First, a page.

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Standard Interpretations - Table of Contents
• Standard Number: 1910.146; 1910 Subpart Z

March 5, 2008

Mr. Andrew Lewis
Safety Manager
Sierra Nevada Corporation
18635 Jarkey Drive
Hagerstown, Maryland 21742

Dear Mr. Lewis:

Thank you for your July 17 letter to the Occupational Safety and Health Administration (OSHA). Your letter has been referred to OSHA's Directorate of Enforcement Program's (DEP) Office of General Industry Enforcement. Your scenario and question has been restated below for clarity.

Scenario: The access to aircraft fuel cells (tanks) are approximately 12 inches wide but many feet in length. Workers remain outside the tank but have their upper extremities and, on occasion, their head extending into the tank to perform the required tasks. The aircraft fuel tank will be drained of its contents, purged of vapor, and monitored for gases and vapors.

Question: Would these tanks be considered confined spaces1 as defined by OSHA's Permit-required confined spaces standard, 29 CFR 1910.146.

Reply: If it is possible for the employee to fit his or her entire body within the tanks, then they would be confined spaces under §1910.146. On the other hand, if an employee cannot enter the tanks with his or her entire body due to the size of the tanks' diameters, then the tanks would not be considered confined spaces. An employee may still be injured or killed as a result of some atmospheric hazard within such a tank; however, the permit-required confined spaces standard is not intended to address all locations that pose atmospheric hazards. Please be advised that the procedures to protect workers from atmospheric hazards within these tanks would be required by other OSHA standards, such as Subpart Z of Part 1910 General Industry Standards.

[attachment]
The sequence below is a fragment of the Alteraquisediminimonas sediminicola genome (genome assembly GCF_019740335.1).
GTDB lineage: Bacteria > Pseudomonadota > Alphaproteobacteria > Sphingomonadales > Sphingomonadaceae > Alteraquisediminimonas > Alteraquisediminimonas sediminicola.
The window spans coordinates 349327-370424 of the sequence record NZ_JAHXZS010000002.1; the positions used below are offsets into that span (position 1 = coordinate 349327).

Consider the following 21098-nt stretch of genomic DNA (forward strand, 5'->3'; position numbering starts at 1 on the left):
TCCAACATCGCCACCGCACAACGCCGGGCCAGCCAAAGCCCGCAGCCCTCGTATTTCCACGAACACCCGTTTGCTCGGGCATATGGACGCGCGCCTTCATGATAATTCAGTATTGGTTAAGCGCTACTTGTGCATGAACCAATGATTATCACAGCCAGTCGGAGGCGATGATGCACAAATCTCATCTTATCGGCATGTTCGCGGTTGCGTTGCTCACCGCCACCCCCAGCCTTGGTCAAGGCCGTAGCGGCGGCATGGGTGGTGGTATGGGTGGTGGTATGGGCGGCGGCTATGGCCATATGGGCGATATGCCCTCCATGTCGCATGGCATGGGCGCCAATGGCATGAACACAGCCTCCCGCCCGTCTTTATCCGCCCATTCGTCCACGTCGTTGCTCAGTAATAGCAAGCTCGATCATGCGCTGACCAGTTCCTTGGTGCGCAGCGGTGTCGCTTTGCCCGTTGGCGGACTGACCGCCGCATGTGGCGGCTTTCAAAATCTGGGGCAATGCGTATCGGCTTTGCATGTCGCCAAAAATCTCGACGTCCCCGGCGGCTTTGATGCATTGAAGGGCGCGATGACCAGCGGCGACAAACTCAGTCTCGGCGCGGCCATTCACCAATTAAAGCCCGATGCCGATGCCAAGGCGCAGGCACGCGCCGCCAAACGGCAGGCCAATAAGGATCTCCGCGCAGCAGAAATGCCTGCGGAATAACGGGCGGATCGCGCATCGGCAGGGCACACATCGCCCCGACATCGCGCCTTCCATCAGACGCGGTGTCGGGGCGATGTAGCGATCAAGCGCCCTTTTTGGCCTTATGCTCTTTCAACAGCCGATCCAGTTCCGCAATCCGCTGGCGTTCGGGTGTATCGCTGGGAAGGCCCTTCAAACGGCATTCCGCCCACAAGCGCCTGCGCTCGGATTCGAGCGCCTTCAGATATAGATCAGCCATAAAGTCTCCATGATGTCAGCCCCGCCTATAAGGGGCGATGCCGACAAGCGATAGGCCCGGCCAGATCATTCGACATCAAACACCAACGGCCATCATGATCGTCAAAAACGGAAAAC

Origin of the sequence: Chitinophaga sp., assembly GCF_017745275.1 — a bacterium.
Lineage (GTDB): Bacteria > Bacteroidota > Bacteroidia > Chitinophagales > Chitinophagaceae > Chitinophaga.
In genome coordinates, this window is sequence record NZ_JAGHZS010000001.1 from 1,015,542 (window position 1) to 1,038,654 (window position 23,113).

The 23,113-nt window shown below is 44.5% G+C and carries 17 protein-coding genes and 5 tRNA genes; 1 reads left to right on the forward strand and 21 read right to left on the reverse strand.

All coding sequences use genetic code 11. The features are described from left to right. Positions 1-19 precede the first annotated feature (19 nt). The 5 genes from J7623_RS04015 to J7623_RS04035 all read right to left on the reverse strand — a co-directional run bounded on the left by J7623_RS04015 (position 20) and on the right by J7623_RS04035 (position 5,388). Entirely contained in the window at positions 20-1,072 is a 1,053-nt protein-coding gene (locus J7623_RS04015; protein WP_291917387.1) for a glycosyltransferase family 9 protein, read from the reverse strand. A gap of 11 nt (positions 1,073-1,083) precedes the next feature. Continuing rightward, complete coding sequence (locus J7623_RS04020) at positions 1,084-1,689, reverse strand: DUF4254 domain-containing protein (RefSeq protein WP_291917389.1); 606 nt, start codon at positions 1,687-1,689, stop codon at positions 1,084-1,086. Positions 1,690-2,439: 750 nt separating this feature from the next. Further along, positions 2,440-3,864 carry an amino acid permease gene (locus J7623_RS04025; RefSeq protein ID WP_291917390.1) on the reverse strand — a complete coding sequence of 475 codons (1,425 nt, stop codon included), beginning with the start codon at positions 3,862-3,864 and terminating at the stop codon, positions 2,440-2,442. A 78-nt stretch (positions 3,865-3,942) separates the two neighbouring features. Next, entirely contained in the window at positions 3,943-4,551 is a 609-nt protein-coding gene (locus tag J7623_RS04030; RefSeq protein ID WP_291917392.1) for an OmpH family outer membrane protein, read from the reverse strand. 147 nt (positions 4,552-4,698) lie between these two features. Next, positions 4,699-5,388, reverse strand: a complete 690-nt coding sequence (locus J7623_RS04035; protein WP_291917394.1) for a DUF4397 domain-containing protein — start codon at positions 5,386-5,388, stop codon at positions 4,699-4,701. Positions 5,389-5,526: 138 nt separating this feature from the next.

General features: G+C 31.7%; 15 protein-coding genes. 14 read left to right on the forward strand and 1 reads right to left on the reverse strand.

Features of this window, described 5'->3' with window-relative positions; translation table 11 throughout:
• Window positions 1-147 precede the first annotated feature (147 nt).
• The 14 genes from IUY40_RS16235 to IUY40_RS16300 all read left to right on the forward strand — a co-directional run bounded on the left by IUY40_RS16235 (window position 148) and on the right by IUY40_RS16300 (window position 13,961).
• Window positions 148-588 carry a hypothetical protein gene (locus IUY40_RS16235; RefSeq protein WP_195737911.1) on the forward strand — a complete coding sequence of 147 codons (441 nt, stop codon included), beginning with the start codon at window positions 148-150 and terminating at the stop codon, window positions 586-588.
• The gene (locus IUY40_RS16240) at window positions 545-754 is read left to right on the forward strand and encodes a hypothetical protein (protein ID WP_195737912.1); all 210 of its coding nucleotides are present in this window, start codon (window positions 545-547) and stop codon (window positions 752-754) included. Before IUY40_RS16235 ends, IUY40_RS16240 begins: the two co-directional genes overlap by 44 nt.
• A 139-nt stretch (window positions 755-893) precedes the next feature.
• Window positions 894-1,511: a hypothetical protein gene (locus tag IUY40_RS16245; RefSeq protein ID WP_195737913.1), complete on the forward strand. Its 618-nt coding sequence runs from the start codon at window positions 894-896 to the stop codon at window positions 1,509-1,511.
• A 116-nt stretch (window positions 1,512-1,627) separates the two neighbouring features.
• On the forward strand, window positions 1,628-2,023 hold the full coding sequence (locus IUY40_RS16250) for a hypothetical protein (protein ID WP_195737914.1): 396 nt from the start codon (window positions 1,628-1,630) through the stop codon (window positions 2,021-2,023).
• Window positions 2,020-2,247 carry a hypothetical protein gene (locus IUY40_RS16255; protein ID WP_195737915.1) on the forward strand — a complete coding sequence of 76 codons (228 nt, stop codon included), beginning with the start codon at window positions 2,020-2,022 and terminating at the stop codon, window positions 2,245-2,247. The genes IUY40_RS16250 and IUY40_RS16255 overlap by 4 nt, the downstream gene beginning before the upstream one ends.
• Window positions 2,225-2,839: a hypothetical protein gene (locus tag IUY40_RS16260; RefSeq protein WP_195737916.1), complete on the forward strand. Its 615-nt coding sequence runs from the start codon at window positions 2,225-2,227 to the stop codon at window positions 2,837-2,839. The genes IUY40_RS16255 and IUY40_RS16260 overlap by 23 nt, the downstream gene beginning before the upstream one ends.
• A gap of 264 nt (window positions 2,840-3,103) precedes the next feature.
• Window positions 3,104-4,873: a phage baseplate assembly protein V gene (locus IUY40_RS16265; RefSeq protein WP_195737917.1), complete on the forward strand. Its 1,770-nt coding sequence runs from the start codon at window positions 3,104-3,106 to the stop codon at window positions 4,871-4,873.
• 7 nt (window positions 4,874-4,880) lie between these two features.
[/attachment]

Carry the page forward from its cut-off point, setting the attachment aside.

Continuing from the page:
As you may know, the State of Maryland administers its own occupational safety and health program under a plan approved and monitored by Federal OSHA. Under this plan, the Maryland Division of Labor and Industry promulgates and enforces occupational safety and health standards under authority of State law. Maryland's Permit-required Confined Space standard is identical to the Federal. For further information on Maryland's standards, enforcement, and compliance assistance, we suggest that you contact:
J. Ronald DeJuliis, Commissioner
Maryland Division of Labor and Industry
1100 North Eutaw Street, Room 613
Baltimore, Maryland 21201-2206

Telephone: (410) 767-2241, Fax: (410) 767-2986
Website: http://www.dllr.state.md.us/labor/mosh.html
Thank you for your interest in occupational safety and health. We hope you find this information helpful. OSHA requirements are set by statute, standards, and regulations. Our interpretation letters explain these requirements and how they apply to particular circumstances, but they cannot create additional employer obligations. This letter constitutes OSHA's interpretation of the requirements discussed. Note that our enforcement guidance may be affected by changes to OSHA rules. Also, from time to time we update our guidance in response to new information. To keep apprised of such developments, you may consult OSHA's website at http://www.osha.gov If you have any further questions, please feel free to contact the OSHA Office of General Industry Enforcement at (202) 693-1850.


Richard E. Fairfax, Director
Directorate of Enforcement Programs

1 Confined space means a space that: (1) is large enough and so configured that an employee can bodily enter and perform assigned work; and (2) has limited or restricted means for entry or exit (for example, tanks, vessels, silos, storage bins, hoppers, vaults, and pits are spaces that may have limited means of entry.); and (3) is not designed for continuous employee occupancy. [ back to text ]

Standard Interpretations - Table of Contents

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